Why is this? The simple answer is accuracy and consistency. Whether you are a touring pro or a weekend warrior, you will enjoy the game more if you are hitting the ball on the centre of the face. If we look a little closer at shaft length it is easier to put it into perspective. The theory behind longer driver shafts is the golfer will generate more clubhead speed. Depending on the golfer, this may be true, but it may not be true. I have seen many golfers lose clubhead speed with longer drivers. But let us assume that a golfer can increase his clubhead speed by 4-5 miles per hour with a longer shaft. In theory, that should gain him 10-15 yards. The problem is that clubhead speed does not determine distance. Ball speed and impact location are what determine distance. You can be swinging a club faster, but if you are not making centre contact you will lose distance. Finding the right combination of length vs. impact locations is a very important part of the fitting process. A driver study I carried out for my Trackman Master certification, clearly pointed to the majority of golfers benefitting from a shorter shaft length in their driver.
To complete this article, I will touch briefly on the subject of shaft weight. I believe shaft weight is one of the most important parameters in fitting clubs and it is very much player specific. In general stronger players will find heavier shafts more comfortable and those of us, who are not what would be considered strong swingers, would generally gravitate to lighter shafts. If I am trying to get a bit more clubhead speed from a golfer, generally a lighter weight shaft is the best option. I will go to the lightest shaft possible for a golfer as long as he or she is able to feel the clubhead position throughout the swing or is comfortable overall with the feel. One of the obstacles in fitting for shaft weight has been that, as shafts get heavier, the flex of the shaft increases or with lighter shafts, the flex gets softer. This is not necessarily what is desirable in the fitting. Fortunately, some manufacturers, ACCRA Golf in particular, are designing shafts with the same flex in different weight categories. That means it is possible to fit for weight and flex without compromising either of these two important parameters.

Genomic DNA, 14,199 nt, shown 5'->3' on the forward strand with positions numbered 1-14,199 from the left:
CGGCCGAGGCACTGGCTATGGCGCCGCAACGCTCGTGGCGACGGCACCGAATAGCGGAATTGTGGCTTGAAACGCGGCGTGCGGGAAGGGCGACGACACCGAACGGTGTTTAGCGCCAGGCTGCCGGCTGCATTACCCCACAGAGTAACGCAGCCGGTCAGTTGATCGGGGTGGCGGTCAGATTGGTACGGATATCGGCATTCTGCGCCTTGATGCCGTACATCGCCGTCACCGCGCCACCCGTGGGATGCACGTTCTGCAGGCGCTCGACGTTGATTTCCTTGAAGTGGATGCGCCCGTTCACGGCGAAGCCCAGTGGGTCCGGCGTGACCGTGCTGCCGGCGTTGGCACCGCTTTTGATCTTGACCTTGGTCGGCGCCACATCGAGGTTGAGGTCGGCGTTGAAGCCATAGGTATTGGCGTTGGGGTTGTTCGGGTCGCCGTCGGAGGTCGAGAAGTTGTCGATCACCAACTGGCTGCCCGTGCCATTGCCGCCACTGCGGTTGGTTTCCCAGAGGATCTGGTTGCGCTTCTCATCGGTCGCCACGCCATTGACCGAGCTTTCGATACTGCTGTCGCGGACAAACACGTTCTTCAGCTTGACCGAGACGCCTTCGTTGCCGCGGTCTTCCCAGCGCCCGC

There are hundreds of shafts available to golfers. It can be a mine field trying to figure out what is each golfer’s best choice. To safely navigate this mine field, be sure to have your shafts fitted by a professional club fitter so that you can feel confident that the shaft you are playing is optimized to your swing.
/ Don Irving, Artisan Golf, 2015 ICG Clubmaker of The Year